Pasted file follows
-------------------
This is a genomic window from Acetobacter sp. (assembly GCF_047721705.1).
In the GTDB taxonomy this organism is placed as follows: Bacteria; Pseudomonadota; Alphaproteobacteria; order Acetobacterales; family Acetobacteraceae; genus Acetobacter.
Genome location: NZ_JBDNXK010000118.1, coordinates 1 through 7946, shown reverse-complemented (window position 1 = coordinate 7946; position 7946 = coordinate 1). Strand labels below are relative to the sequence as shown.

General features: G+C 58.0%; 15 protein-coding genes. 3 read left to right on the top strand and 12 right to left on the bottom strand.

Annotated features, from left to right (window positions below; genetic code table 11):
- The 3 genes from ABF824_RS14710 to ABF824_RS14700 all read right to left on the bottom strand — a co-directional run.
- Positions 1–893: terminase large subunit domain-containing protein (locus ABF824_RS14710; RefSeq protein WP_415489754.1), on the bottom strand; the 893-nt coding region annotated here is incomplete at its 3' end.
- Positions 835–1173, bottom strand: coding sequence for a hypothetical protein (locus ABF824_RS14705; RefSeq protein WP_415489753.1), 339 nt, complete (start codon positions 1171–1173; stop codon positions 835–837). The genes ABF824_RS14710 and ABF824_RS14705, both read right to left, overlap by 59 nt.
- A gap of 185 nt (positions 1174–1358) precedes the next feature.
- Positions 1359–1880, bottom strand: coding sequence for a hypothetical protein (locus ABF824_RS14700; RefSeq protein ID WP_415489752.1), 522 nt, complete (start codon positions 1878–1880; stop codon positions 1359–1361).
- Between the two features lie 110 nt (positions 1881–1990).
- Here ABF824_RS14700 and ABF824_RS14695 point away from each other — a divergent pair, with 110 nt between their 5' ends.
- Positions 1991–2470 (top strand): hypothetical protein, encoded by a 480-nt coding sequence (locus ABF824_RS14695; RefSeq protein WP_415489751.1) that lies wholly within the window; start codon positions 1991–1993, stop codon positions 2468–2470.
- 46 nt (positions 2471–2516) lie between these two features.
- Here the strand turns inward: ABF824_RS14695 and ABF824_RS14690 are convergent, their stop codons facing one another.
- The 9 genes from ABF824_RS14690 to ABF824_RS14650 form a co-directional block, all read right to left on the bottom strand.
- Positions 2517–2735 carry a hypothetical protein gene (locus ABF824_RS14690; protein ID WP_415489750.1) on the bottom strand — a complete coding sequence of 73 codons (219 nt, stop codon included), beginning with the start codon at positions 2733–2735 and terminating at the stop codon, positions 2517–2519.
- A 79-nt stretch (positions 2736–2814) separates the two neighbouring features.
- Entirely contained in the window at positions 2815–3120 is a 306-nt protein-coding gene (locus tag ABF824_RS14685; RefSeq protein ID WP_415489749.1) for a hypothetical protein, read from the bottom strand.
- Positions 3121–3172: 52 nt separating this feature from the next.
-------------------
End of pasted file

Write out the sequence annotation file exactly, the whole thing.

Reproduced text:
This is a genomic window from Acetobacter sp. (assembly GCF_047721705.1).
In the GTDB taxonomy this organism is placed as follows: Bacteria; Pseudomonadota; Alphaproteobacteria; order Acetobacterales; family Acetobacteraceae; genus Acetobacter.
Genome location: NZ_JBDNXK010000118.1, coordinates 1 through 7946, shown reverse-complemented (window position 1 = coordinate 7946; position 7946 = coordinate 1). Strand labels below are relative to the sequence as shown.

General features: G+C 58.0%; 15 protein-coding genes. 3 read left to right on the top strand and 12 right to left on the bottom strand.

Annotated features, from left to right (window positions below; genetic code table 11):
- The 3 genes from ABF824_RS14710 to ABF824_RS14700 all read right to left on the bottom strand — a co-directional run.
- Positions 1–893: terminase large subunit domain-containing protein (locus ABF824_RS14710; RefSeq protein WP_415489754.1), on the bottom strand; the 893-nt coding region annotated here is incomplete at its 3' end.
- Positions 835–1173, bottom strand: coding sequence for a hypothetical protein (locus ABF824_RS14705; RefSeq protein WP_415489753.1), 339 nt, complete (start codon positions 1171–1173; stop codon positions 835–837). The genes ABF824_RS14710 and ABF824_RS14705, both read right to left, overlap by 59 nt.
- A gap of 185 nt (positions 1174–1358) precedes the next feature.
- Positions 1359–1880, bottom strand: coding sequence for a hypothetical protein (locus ABF824_RS14700; RefSeq protein ID WP_415489752.1), 522 nt, complete (start codon positions 1878–1880; stop codon positions 1359–1361).
- Between the two features lie 110 nt (positions 1881–1990).
- Here ABF824_RS14700 and ABF824_RS14695 point away from each other — a divergent pair, with 110 nt between their 5' ends.
- Positions 1991–2470 (top strand): hypothetical protein, encoded by a 480-nt coding sequence (locus ABF824_RS14695; RefSeq protein WP_415489751.1) that lies wholly within the window; start codon positions 1991–1993, stop codon positions 2468–2470.
- 46 nt (positions 2471–2516) lie between these two features.
- Here the strand turns inward: ABF824_RS14695 and ABF824_RS14690 are convergent, their stop codons facing one another.
- The 9 genes from ABF824_RS14690 to ABF824_RS14650 form a co-directional block, all read right to left on the bottom strand.
- Positions 2517–2735 carry a hypothetical protein gene (locus ABF824_RS14690; protein ID WP_415489750.1) on the bottom strand — a complete coding sequence of 73 codons (219 nt, stop codon included), beginning with the start codon at positions 2733–2735 and terminating at the stop codon, positions 2517–2519.
- A 79-nt stretch (positions 2736–2814) separates the two neighbouring features.
- Entirely contained in the window at positions 2815–3120 is a 306-nt protein-coding gene (locus tag ABF824_RS14685; RefSeq protein ID WP_415489749.1) for a hypothetical protein, read from the bottom strand.
- Positions 3121–3172: 52 nt separating this feature from the next.